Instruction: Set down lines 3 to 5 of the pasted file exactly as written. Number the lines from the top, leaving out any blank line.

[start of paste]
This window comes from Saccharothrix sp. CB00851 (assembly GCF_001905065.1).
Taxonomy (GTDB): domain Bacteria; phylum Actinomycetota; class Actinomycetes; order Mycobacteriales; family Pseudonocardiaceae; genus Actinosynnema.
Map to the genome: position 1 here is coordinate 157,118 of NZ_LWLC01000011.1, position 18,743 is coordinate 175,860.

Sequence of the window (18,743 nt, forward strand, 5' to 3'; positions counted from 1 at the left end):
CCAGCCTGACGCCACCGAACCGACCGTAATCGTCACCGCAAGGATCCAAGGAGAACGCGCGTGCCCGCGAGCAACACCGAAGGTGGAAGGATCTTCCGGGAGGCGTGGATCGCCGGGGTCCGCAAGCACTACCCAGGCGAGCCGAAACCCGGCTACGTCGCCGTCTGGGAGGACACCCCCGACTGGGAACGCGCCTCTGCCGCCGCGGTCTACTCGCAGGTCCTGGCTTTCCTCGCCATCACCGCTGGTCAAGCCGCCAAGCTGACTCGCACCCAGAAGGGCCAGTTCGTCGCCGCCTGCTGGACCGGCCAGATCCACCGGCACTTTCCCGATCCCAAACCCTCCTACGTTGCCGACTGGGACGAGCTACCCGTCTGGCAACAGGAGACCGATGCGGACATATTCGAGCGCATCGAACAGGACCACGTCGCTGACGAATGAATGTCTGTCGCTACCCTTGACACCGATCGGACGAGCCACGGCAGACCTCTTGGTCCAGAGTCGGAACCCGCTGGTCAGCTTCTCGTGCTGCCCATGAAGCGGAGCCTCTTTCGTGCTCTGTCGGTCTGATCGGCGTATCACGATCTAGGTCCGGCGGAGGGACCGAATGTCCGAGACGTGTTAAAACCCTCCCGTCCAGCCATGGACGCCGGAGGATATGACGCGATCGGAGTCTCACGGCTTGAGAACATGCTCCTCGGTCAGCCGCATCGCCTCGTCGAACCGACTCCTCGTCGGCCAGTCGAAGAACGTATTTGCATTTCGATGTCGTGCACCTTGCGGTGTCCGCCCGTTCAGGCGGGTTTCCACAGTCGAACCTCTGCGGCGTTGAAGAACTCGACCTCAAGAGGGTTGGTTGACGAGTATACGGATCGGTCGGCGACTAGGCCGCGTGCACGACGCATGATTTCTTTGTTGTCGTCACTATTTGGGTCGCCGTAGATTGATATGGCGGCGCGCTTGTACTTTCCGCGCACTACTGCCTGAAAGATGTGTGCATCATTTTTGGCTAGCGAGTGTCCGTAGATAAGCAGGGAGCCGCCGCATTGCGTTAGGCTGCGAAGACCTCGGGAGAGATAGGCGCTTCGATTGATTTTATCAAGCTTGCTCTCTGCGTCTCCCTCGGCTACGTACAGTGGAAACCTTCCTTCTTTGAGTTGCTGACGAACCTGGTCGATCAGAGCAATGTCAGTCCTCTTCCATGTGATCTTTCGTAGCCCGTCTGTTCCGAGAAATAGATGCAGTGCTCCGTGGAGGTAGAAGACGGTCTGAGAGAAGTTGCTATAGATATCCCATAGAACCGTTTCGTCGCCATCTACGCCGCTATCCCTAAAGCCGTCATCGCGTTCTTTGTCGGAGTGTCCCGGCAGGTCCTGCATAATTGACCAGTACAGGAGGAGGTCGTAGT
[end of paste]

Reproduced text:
Map to the genome: position 1 here is coordinate 157,118 of NZ_LWLC01000011.1, position 18,743 is coordinate 175,860.

Sequence of the window (18,743 nt, forward strand, 5' to 3'; positions counted from 1 at the left end):
CCAGCCTGACGCCACCGAACCGACCGTAATCGTCACCGCAAGGATCCAAGGAGAACGCGCGTGCCCGCGAGCAACACCGAAGGTGGAAGGATCTTCCGGGAGGCGTGGATCGCCGGGGTCCGCAAGCACTACCCAGGCGAGCCGAAACCCGGCTACGTCGCCGTCTGGGAGGACACCCCCGACTGGGAACGCGCCTCTGCCGCCGCGGTCTACTCGCAGGTCCTGGCTTTCCTCGCCATCACCGCTGGTCAAGCCGCCAAGCTGACTCGCACCCAGAAGGGCCAGTTCGTCGCCGCCTGCTGGACCGGCCAGATCCACCGGCACTTTCCCGATCCCAAACCCTCCTACGTTGCCGACTGGGACGAGCTACCCGTCTGGCAACAGGAGACCGATGCGGACATATTCGAGCGCATCGAACAGGACCACGTCGCTGACGAATGAATGTCTGTCGCTACCCTTGACACCGATCGGACGAGCCACGGCAGACCTCTTGGTCCAGAGTCGGAACCCGCTGGTCAGCTTCTCGTGCTGCCCATGAAGCGGAGCCTCTTTCGTGCTCTGTCGGTCTGATCGGCGTATCACGATCTAGGTCCGGCGGAGGGACCGAATGTCCGAGACGTGTTAAAACCCTCCCGTCCAGCCATGGACGCCGGAGGATATGACGCGATCGGAGTCTCACGGCTTGAGAACATGCTCCTCGGTCAGCCGCATCGCCTCGTCGAACCGACTCCTCGTCGGCCAGTCGAAGAACGTATTTGCATTTCGATGTCGTGCACCTTGCGGTGTCCGCCCGTTCAGGCGGGTTTCCACAGTCGAACCTCTGCGGCGTTGAAGAACTCGACCTCAAGAGGGTTGGTTGACGAGTATACGGATCGGTCGGCGACTAGGCCGCGTGCACGACGCATGATTTCTTTGTTGTCGTCACTATTTGGGTCGCCGTAGATTGATATGGCGGCGCGCTTGTACTTTCCGCGCACTACTGCCTGAAAGATGTGTGCATCATTTTTGGCTAGCGAGTGTCCGTAGATAAGCAGGGAGCCGCCGCATTGCGTTAGGCTGCGAAGACCTCGGGAGAGATAGGCGCTTCGATTGATTTTATCAAGCTTGCTCTCTGCGTCTCCCTCGGCTACGTACAGTGGAAACCTTCCTTCTTTGAGTTGCTGACGAACCTGGTCGATCAGAGCAATGTCAGTCCTCTTCCATGTGATCTTTCGTAGCCCGTCTGTTCCGAGAAATAGATGCAGTGCTCCGTGGAGGTAGAAGACGGTCTGAGAGAAGTTGCTATAGATATCCCATAGAACCGTTTCGTCGCCATCTACGCCGCTATCCCTAAAGCCGTCATCGCGTTCTTTGTCGGAGTGTCCCGGCAGGTCCTGCATAATTGACCAGTACAGGAGGAGGTCGTAGT